The Importance of Disappointment

lifestyle

Hi. I’m back. I sincerely promise that I am going to get back into this blogging thing. Sometimes when your life is unbalanced, your work suffers. That has certainly been true when it comes to my writing schedule. Life is funny like that. If by “funny”, I mean cruel. I used to imagine that life was my companion, always at my side, ready to tackle anything that comes my way. But as I get older, I have realized that life is a large, all-encompassing ocean that just throws wave after wave at you; you have to either be on top of it, or you’ll get swept up and knocked down until the waters are still once more. I know it’s a little dramatic, but just bear with me.

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I faced a disappointment today. And it wouldn’t have been nearly as brutal had it not felt like “life” had set the whole thing up only for me to be yanked away from it at the last moment. Again, dramatic, but my mind seems to work only in metaphors.

All my life, I’ve been waiting for a sign or an experience to tell me exactly what it is that I should be doing. When I started college, I wanted to pursue something I loved: writing. So, I became an English major. For the most part, I loved it, but about two years into the program, I found myself sitting in a Jane Austen class, worrying if all those people who told me I wouldn’t make any money were right. Don’t get me wrong, I loved that class, and I learned a lot about social class and feminism, and how Jane Austen’s work is just as prevalent today as it was in the 1800s. I began to doubt my future as an author, so I panicked and rushed to find a way out only to run right into the communication department (yet another degree that is relentlessly teased for being a useless major, but I didn’t know that at the time. And actually, that accusation is completely false, but I will get into that another time).

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What I realize now that I didn’t at the time is that I had no clue what kind of jobs a communication degree could get me, but it was exactly what I needed in the moment: new and full of opportunities. As I got my feet wet in the department, I struggled to narrow in on a concentration. I was stuck between not knowing what I wanted to do and feeling an overwhelming desire to follow my dreams. Here’s the thing about dreams, they are always changing. When I was 9, my dream was to open a vet/groomer/boarding/puppy play palace. Now, that dream feels like a logistical nightmare. The reason I was so torn was because I didn’t know what my “dream” was. I had heavy interests in maybe screenwriting, maybe casting, maybe production, but I was also still very much in love with writing and wanted to see what my options were in media relations. It wasn’t that I didn’t know what to do, but that I had too much to pick from. I also had a fear that if I picked just one, it would be the wrong one and I’d have to start all over.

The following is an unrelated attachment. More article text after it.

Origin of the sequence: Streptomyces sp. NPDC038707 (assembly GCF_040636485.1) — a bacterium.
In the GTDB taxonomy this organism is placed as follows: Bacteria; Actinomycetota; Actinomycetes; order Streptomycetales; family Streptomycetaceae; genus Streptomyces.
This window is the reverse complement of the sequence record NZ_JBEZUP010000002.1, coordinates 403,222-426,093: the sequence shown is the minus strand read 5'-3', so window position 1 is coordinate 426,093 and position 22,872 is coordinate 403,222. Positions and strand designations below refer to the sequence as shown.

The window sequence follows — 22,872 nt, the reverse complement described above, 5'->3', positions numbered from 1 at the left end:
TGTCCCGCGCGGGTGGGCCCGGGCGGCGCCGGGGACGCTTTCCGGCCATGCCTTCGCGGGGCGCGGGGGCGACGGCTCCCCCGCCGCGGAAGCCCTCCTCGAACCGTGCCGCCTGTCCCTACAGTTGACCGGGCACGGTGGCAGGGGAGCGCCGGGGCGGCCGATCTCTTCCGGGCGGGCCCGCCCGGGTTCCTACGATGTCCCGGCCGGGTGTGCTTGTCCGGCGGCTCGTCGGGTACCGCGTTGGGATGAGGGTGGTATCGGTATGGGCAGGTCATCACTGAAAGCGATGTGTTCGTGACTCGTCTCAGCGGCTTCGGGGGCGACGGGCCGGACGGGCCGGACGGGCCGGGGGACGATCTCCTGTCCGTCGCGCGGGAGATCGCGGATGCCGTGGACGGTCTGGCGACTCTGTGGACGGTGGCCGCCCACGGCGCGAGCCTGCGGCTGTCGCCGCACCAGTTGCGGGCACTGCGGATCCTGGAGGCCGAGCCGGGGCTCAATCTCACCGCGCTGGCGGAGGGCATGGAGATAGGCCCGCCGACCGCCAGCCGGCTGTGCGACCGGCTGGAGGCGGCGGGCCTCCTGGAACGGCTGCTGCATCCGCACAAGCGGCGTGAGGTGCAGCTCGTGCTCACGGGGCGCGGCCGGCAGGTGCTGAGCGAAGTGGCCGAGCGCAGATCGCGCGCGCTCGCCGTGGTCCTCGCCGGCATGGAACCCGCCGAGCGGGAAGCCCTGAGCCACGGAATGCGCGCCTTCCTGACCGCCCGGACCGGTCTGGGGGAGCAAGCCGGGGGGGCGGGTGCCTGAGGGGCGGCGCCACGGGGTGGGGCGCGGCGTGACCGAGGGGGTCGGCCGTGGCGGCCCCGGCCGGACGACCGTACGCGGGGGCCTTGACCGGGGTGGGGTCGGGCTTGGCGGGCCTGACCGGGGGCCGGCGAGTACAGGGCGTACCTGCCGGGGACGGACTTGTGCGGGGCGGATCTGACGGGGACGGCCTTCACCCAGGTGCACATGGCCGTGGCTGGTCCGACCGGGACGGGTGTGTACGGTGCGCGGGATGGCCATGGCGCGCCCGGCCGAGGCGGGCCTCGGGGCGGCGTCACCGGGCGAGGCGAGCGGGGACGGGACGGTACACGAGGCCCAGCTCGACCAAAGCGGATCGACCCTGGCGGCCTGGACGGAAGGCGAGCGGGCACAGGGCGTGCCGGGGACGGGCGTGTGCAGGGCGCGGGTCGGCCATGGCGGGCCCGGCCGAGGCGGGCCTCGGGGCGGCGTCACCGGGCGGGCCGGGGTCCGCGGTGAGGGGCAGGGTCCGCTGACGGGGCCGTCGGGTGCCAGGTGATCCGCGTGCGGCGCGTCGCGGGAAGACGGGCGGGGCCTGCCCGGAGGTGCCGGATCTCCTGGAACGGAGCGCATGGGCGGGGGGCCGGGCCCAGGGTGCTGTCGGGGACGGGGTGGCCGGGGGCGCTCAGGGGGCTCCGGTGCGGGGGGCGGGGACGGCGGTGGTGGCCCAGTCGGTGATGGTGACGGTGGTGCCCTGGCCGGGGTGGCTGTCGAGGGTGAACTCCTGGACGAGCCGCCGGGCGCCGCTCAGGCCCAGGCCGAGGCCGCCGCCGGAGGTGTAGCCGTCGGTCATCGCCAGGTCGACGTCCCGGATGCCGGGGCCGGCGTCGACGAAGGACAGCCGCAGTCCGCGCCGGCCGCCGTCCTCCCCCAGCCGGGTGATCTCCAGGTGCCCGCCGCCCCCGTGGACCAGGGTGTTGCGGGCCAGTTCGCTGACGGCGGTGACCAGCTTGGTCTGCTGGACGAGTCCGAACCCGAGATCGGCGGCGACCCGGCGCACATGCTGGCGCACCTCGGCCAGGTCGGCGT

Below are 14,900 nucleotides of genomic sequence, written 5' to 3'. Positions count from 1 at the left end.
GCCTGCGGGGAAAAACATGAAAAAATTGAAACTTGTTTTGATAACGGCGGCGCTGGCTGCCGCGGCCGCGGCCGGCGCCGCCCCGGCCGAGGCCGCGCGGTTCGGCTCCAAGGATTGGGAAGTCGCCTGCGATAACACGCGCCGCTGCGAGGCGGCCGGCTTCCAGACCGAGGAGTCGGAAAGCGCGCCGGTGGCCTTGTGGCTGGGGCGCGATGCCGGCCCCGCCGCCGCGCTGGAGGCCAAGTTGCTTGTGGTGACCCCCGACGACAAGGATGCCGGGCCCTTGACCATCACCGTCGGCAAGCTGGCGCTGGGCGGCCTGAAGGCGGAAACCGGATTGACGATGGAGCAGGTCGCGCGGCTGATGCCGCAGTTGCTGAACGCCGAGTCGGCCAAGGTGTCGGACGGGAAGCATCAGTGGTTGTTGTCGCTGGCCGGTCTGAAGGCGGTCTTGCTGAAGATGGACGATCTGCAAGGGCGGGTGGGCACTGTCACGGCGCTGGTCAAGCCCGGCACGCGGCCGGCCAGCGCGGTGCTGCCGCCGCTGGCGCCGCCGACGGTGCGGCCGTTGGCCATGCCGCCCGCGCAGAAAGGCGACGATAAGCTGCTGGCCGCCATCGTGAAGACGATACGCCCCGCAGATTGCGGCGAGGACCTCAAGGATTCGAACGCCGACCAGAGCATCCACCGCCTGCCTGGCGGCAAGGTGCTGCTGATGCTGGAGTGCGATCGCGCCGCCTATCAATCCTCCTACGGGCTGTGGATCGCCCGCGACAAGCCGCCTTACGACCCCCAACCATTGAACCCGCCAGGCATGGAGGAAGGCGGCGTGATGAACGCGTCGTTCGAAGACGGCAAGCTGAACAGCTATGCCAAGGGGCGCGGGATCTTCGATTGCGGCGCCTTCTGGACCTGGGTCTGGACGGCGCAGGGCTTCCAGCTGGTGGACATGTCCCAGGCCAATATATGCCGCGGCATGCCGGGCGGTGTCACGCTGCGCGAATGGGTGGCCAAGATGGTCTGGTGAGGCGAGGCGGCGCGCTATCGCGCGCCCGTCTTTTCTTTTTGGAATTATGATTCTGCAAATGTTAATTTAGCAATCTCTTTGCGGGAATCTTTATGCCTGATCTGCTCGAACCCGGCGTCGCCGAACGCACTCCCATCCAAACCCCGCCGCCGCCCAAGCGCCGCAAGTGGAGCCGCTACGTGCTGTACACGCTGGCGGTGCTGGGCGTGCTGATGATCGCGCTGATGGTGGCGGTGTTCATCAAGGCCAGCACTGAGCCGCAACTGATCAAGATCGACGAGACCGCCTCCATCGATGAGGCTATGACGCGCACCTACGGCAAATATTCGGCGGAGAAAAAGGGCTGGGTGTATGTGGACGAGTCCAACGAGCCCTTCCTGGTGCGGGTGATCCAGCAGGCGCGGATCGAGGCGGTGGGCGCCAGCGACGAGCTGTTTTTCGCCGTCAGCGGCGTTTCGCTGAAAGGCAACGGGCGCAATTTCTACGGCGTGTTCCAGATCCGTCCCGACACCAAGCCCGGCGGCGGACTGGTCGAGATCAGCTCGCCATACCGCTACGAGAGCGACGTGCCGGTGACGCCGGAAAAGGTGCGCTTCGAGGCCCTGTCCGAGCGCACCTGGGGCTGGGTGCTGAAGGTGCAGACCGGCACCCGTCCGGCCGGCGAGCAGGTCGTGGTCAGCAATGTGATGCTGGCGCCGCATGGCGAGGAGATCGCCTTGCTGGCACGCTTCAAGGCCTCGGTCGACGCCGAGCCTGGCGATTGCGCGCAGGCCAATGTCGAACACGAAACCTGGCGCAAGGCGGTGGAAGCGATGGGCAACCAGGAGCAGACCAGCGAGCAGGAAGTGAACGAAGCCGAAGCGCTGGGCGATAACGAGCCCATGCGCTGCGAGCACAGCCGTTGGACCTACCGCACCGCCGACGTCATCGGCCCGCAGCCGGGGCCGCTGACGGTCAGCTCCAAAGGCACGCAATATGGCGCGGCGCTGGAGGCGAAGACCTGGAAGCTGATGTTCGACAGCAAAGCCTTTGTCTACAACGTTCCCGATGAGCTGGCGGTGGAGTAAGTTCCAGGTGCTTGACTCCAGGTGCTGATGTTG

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So, I took a few film and public relations classes, and while I do still love the idea of one day writing my own television series or movies, I discovered a previously unknown love of public relations. It was something that clicked and that I was actually good at. This brings us to present-day. I graduate next May, and I have decided on the public relations concentration.  On a whim and on the fear of not having enough job experience when I graduate, I applied to several internships. To my utter surprise, I got an email requesting a phone interview. It didn’t matter to me at the time whether I got the position or not, because I only applied out of fear of regretting it if I didn’t. After a great phone interview, I was called in for an in-person interview, and the more I learned about the organization, the more excited I got. Each time I interviewed, I felt more and more confident that I had found that sign I’d been looking for.  For the first time, I was able to envision myself having an actual career. The position would give experience in not only public relations writing, social media, photography, but script writing, too, for their film and media department. I didn’t have to pick just one concentration; I really could have it all! Out of dozens of applications, I was one of three people vying for the internship.

It felt like the position had just fallen into my hands. If only I had caught it.

It’s easy to feel sorry for yourself and blame things like this on “Life”, but sometimes things just happen for a reason. It wasn’t the right time or place. I wasn’t the right person for the job. I still feel like I would have done a great job and I would have learned a lot. I may be a little bruised, but overall, I feel stronger than I did before this whole experience. Even though I didn’t get the position, I did not leave empty-handed. I left with the knowledge that I am a good writer, that I am able to successfully be in the running for the job of my “dreams” and the experience to try harder the next time I’m given the opportunity.

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